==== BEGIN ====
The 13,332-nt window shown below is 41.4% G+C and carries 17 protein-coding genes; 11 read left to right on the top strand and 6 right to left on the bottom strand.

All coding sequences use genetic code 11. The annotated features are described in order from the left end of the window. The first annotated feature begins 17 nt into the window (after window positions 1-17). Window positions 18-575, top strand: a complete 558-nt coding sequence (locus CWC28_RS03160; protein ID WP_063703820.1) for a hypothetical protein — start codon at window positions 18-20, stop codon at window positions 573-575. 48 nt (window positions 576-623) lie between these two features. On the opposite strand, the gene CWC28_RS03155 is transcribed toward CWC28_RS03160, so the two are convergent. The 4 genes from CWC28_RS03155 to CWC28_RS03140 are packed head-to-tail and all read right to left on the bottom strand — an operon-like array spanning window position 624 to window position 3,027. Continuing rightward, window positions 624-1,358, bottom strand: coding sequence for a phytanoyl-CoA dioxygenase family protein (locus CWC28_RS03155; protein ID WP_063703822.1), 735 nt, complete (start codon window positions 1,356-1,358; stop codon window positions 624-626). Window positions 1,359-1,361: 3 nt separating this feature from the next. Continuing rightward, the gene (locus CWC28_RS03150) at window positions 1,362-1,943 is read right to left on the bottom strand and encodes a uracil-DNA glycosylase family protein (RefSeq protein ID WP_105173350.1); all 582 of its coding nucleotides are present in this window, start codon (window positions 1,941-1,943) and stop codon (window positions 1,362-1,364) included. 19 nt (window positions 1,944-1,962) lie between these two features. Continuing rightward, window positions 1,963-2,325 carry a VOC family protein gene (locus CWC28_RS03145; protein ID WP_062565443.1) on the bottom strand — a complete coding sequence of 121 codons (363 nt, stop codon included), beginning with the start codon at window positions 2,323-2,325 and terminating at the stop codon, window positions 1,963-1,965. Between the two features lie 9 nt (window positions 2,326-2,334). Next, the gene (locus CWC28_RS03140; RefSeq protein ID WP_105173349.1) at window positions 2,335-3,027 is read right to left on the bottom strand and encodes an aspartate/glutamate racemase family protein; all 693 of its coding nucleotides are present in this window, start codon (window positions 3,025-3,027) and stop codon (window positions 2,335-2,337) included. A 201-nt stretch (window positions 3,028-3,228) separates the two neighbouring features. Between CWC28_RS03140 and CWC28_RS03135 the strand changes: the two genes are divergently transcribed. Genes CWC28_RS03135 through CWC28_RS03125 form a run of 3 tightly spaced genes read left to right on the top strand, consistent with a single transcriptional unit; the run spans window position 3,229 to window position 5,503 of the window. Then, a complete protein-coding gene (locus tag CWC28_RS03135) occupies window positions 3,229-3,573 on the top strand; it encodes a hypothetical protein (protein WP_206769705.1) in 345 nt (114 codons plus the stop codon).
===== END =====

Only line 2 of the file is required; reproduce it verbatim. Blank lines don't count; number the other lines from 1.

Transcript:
All coding sequences use genetic code 11. The annotated features are described in order from the left end of the window. The first annotated feature begins 17 nt into the window (after window positions 1-17). Window positions 18-575, top strand: a complete 558-nt coding sequence (locus CWC28_RS03160; protein ID WP_063703820.1) for a hypothetical protein — start codon at window positions 18-20, stop codon at window positions 573-575. 48 nt (window positions 576-623) lie between these two features. On the opposite strand, the gene CWC28_RS03155 is transcribed toward CWC28_RS03160, so the two are convergent. The 4 genes from CWC28_RS03155 to CWC28_RS03140 are packed head-to-tail and all read right to left on the bottom strand — an operon-like array spanning window position 624 to window position 3,027. Continuing rightward, window positions 624-1,358, bottom strand: coding sequence for a phytanoyl-CoA dioxygenase family protein (locus CWC28_RS03155; protein ID WP_063703822.1), 735 nt, complete (start codon window positions 1,356-1,358; stop codon window positions 624-626). Window positions 1,359-1,361: 3 nt separating this feature from the next. Continuing rightward, the gene (locus CWC28_RS03150) at window positions 1,362-1,943 is read right to left on the bottom strand and encodes a uracil-DNA glycosylase family protein (RefSeq protein ID WP_105173350.1); all 582 of its coding nucleotides are present in this window, start codon (window positions 1,941-1,943) and stop codon (window positions 1,362-1,364) included. 19 nt (window positions 1,944-1,962) lie between these two features. Continuing rightward, window positions 1,963-2,325 carry a VOC family protein gene (locus CWC28_RS03145; protein ID WP_062565443.1) on the bottom strand — a complete coding sequence of 121 codons (363 nt, stop codon included), beginning with the start codon at window positions 2,323-2,325 and terminating at the stop codon, window positions 1,963-1,965. Between the two features lie 9 nt (window positions 2,326-2,334). Next, the gene (locus CWC28_RS03140; RefSeq protein ID WP_105173349.1) at window positions 2,335-3,027 is read right to left on the bottom strand and encodes an aspartate/glutamate racemase family protein; all 693 of its coding nucleotides are present in this window, start codon (window positions 3,025-3,027) and stop codon (window positions 2,335-2,337) included. A 201-nt stretch (window positions 3,028-3,228) separates the two neighbouring features. Between CWC28_RS03140 and CWC28_RS03135 the strand changes: the two genes are divergently transcribed. Genes CWC28_RS03135 through CWC28_RS03125 form a run of 3 tightly spaced genes read left to right on the top strand, consistent with a single transcriptional unit; the run spans window position 3,229 to window position 5,503 of the window. Then, a complete protein-coding gene (locus tag CWC28_RS03135) occupies window positions 3,229-3,573 on the top strand; it encodes a hypothetical protein (protein WP_206769705.1) in 345 nt (114 codons plus the stop codon).